Study: Tanning beds definitely cause cancer
International cancer experts have moved tanning beds and ultraviolet radiation into the top cancer risk category deeming both to be definite causes of cancer.
For years, scientists have described tanning beds and ultraviolet radiation as "probable carcinogens."
A new analysis of about 20 studies concludes the risk of skin cancer jumps by 75 percent when people start using tanning beds before age 30.
Experts also found that all types of ultraviolet radiation caused worrying mutations in mice, proof the radiation is carcinogenic. Previously, only one type of ultraviolet radiation was thought to be lethal.
The new classification means tanning beds and ultraviolet radiation are definite causes of cancer, alongside tobacco, the hepatitis B virus and chimney sweeping, among others.
The research was published online in the medical journal Lancet Oncology on Wednesday by experts at the International Agency for Research on Cancer in Lyon, the cancer arm of the World Health Organization.
"People need to be reminded of the risks of sunbeds," said Vincent Cogliano, one of the cancer researchers. "We hope the prevailing culture will change so teens don't think they need to use sunbeds to get a tan."
Cogliano said the classification means experts are confident that tanning beds cause cancer, but he noted they may not be as potent as other carcinogens like tobacco or arsenic.
Most lights used in tanning beds give off mainly ultraviolet radiation, which cause skin and eye cancer. As use of tanning beds has increased among people under 30, doctors have seen a parallel rise in the numbers of young people with skin cancer, though most types of skin cancer are benign.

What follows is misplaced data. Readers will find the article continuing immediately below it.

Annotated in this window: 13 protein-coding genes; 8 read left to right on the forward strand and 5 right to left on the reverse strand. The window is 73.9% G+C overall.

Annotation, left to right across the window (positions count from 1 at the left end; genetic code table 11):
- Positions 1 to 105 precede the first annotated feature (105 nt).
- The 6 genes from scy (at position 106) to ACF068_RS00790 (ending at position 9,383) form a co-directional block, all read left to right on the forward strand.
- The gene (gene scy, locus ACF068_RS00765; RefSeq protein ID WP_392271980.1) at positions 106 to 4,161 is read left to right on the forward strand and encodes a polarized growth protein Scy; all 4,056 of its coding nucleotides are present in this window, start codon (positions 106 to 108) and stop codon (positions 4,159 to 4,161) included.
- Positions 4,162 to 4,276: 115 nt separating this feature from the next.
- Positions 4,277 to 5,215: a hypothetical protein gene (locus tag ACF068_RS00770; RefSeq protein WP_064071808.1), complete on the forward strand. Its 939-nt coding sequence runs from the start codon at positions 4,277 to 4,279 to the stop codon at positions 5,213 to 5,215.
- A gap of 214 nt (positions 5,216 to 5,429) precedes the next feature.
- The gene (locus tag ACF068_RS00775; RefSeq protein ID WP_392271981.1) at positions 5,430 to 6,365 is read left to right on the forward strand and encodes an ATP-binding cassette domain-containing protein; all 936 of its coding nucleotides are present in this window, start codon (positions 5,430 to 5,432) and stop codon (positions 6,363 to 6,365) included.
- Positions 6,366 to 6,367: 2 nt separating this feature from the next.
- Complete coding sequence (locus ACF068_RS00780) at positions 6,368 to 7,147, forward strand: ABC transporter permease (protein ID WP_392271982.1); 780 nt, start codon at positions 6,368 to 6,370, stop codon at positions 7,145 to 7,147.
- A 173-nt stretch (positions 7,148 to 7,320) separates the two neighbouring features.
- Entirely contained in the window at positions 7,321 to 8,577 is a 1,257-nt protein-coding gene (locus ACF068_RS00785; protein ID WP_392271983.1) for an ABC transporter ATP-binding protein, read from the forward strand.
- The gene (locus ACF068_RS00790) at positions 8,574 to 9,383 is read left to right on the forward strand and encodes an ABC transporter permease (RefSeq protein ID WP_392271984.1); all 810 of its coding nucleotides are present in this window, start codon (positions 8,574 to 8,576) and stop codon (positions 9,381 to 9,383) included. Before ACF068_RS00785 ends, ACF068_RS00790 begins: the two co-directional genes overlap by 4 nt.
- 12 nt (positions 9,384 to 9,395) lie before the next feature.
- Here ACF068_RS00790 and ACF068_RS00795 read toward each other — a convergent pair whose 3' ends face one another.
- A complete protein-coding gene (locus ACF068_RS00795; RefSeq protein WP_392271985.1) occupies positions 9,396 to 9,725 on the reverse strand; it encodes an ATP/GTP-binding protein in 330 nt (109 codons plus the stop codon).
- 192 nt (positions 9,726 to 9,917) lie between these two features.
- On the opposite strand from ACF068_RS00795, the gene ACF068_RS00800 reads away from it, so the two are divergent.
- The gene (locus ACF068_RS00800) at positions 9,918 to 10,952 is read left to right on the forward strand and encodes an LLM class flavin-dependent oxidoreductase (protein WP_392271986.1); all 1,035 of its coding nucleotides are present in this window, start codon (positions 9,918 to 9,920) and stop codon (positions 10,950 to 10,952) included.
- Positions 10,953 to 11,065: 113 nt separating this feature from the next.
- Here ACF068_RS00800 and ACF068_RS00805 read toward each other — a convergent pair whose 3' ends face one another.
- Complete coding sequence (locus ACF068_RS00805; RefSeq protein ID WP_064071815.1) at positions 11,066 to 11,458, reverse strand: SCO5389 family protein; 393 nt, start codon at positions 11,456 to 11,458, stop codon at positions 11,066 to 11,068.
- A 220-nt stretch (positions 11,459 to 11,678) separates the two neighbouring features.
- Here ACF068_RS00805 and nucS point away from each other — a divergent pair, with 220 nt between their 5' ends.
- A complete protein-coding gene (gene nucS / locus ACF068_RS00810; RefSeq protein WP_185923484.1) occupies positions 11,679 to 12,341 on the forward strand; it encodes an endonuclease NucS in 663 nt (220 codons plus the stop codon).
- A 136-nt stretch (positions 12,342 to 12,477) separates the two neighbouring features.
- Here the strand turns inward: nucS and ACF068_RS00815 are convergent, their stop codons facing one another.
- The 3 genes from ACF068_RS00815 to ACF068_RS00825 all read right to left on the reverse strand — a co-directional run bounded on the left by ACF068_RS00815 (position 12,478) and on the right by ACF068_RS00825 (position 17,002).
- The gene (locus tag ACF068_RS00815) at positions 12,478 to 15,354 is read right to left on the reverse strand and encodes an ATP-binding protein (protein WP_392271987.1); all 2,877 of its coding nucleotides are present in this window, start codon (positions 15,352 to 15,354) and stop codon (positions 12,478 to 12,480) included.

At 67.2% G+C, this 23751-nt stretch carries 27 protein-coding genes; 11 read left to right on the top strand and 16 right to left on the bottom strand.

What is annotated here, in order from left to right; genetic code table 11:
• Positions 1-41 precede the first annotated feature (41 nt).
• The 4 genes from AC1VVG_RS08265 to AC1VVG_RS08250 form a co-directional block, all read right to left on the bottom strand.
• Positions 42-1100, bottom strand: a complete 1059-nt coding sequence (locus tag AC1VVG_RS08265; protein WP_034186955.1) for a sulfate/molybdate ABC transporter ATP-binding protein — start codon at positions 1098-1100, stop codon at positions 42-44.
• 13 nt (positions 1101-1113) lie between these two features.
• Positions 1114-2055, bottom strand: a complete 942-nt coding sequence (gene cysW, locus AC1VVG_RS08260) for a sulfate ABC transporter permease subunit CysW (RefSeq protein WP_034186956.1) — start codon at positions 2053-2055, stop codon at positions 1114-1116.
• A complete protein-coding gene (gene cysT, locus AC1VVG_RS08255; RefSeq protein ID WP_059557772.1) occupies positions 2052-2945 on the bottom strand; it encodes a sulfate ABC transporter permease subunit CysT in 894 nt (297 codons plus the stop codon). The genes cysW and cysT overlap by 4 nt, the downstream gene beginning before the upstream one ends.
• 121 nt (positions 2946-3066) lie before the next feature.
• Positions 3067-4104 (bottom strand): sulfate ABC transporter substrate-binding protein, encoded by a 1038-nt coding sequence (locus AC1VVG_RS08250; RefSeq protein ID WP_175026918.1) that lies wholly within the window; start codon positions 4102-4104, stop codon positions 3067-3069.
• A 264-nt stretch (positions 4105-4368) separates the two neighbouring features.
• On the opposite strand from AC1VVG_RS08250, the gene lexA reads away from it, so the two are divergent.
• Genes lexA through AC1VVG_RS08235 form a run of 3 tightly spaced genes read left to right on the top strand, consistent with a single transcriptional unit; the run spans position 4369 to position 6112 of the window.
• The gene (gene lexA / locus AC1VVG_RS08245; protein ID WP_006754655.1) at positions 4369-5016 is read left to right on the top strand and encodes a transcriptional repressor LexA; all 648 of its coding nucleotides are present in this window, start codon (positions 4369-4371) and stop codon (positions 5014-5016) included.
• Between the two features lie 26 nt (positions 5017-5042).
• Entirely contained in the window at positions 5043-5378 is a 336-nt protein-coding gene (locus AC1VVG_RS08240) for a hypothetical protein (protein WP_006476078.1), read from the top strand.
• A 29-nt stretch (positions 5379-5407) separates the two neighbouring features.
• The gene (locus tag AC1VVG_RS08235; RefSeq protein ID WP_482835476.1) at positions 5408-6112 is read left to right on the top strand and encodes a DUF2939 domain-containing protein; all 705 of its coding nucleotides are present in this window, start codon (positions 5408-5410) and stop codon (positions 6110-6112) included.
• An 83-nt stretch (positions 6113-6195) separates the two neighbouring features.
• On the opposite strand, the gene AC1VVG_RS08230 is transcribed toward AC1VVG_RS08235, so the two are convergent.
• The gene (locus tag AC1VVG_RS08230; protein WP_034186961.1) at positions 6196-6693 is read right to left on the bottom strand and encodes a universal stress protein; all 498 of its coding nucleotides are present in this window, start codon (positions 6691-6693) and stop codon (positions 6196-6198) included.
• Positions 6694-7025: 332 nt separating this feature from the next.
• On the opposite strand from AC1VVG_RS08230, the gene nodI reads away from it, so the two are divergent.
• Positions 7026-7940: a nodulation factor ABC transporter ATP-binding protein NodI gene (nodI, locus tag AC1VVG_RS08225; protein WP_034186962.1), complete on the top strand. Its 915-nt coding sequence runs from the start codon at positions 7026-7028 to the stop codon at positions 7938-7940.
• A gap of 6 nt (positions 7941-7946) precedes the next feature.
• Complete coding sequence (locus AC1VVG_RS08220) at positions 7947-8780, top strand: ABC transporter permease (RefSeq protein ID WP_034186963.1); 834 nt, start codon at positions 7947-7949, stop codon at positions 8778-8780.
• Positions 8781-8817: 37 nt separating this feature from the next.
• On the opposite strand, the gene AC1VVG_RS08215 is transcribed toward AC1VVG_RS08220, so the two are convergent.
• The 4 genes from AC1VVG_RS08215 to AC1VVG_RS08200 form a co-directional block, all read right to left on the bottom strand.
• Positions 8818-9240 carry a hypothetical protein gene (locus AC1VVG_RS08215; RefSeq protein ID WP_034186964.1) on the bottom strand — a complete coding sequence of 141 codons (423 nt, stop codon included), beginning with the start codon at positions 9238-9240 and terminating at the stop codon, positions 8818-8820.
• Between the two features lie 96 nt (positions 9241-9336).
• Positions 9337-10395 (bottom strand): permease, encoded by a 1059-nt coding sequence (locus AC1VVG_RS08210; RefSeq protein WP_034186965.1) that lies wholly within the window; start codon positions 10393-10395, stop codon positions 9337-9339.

According to the studies reviewed by Cogliano and colleagues, using tanning beds caused about a 20 percent increased relative risk of developing melanoma, the deadliest kind of skin cancer.
Cogliano said it was impossible to know how many benign skin cancers might be caused by tanning beds, because of complicating factors like exposure to regular sunlight. He and colleagues examined data from more than 7,000 melanoma cases and found a strong association between tanning bed use and the disease. He compared the link to that found between tobacco and lung cancer.
In Britain, melanoma is now the leading cancer diagnosed in women in their 20s. Normally, skin cancer rates are highest in people over 75. According to a British study from 2003, about 100 people every year die of melanoma attributable to tanning beds.
Previous studies found younger people who regularly use tanning beds are eight times more likely to get melanoma than people who have never used them. In the past, WHO warned people younger than 18 to stay away from tanning beds.
The American Cancer Society advises people to try bronzing or self-tanning creams instead of tanning beds.
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